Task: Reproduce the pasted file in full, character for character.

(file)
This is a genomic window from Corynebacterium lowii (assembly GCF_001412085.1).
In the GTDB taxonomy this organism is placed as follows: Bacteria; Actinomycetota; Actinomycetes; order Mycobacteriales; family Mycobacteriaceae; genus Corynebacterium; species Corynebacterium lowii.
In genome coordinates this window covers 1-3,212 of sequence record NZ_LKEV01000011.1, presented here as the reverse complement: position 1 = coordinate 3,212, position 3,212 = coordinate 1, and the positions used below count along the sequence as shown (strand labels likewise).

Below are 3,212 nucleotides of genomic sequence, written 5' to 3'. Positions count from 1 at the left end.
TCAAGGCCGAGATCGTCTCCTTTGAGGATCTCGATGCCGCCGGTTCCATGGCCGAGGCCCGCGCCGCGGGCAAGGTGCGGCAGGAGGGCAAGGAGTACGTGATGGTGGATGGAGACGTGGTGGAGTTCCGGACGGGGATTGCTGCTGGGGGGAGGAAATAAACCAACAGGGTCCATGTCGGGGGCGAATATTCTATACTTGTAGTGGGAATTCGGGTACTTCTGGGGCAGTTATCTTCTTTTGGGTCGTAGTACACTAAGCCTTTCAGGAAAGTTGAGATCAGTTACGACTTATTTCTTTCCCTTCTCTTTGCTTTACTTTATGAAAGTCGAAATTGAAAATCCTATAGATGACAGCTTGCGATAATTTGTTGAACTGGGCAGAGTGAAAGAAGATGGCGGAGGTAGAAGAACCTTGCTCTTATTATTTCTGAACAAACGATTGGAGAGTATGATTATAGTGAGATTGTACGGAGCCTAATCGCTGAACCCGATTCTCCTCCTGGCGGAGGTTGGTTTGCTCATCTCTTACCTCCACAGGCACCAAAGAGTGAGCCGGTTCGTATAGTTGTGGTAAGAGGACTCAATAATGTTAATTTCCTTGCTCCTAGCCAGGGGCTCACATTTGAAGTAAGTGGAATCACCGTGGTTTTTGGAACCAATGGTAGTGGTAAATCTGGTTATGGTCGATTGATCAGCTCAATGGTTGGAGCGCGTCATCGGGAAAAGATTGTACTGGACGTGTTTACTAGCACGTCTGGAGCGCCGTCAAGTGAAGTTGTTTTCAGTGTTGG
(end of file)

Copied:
This is a genomic window from Corynebacterium lowii (assembly GCF_001412085.1).
In the GTDB taxonomy this organism is placed as follows: Bacteria; Actinomycetota; Actinomycetes; order Mycobacteriales; family Mycobacteriaceae; genus Corynebacterium; species Corynebacterium lowii.
In genome coordinates this window covers 1-3,212 of sequence record NZ_LKEV01000011.1, presented here as the reverse complement: position 1 = coordinate 3,212, position 3,212 = coordinate 1, and the positions used below count along the sequence as shown (strand labels likewise).

Below are 3,212 nucleotides of genomic sequence, written 5' to 3'. Positions count from 1 at the left end.
TCAAGGCCGAGATCGTCTCCTTTGAGGATCTCGATGCCGCCGGTTCCATGGCCGAGGCCCGCGCCGCGGGCAAGGTGCGGCAGGAGGGCAAGGAGTACGTGATGGTGGATGGAGACGTGGTGGAGTTCCGGACGGGGATTGCTGCTGGGGGGAGGAAATAAACCAACAGGGTCCATGTCGGGGGCGAATATTCTATACTTGTAGTGGGAATTCGGGTACTTCTGGGGCAGTTATCTTCTTTTGGGTCGTAGTACACTAAGCCTTTCAGGAAAGTTGAGATCAGTTACGACTTATTTCTTTCCCTTCTCTTTGCTTTACTTTATGAAAGTCGAAATTGAAAATCCTATAGATGACAGCTTGCGATAATTTGTTGAACTGGGCAGAGTGAAAGAAGATGGCGGAGGTAGAAGAACCTTGCTCTTATTATTTCTGAACAAACGATTGGAGAGTATGATTATAGTGAGATTGTACGGAGCCTAATCGCTGAACCCGATTCTCCTCCTGGCGGAGGTTGGTTTGCTCATCTCTTACCTCCACAGGCACCAAAGAGTGAGCCGGTTCGTATAGTTGTGGTAAGAGGACTCAATAATGTTAATTTCCTTGCTCCTAGCCAGGGGCTCACATTTGAAGTAAGTGGAATCACCGTGGTTTTTGGAACCAATGGTAGTGGTAAATCTGGTTATGGTCGATTGATCAGCTCAATGGTTGGAGCGCGTCATCGGGAAAAGATTGTACTGGACGTGTTTACTAGCACGTCTGGAGCGCCGTCAAGTGAAGTTGTTTTCAGTGTTGG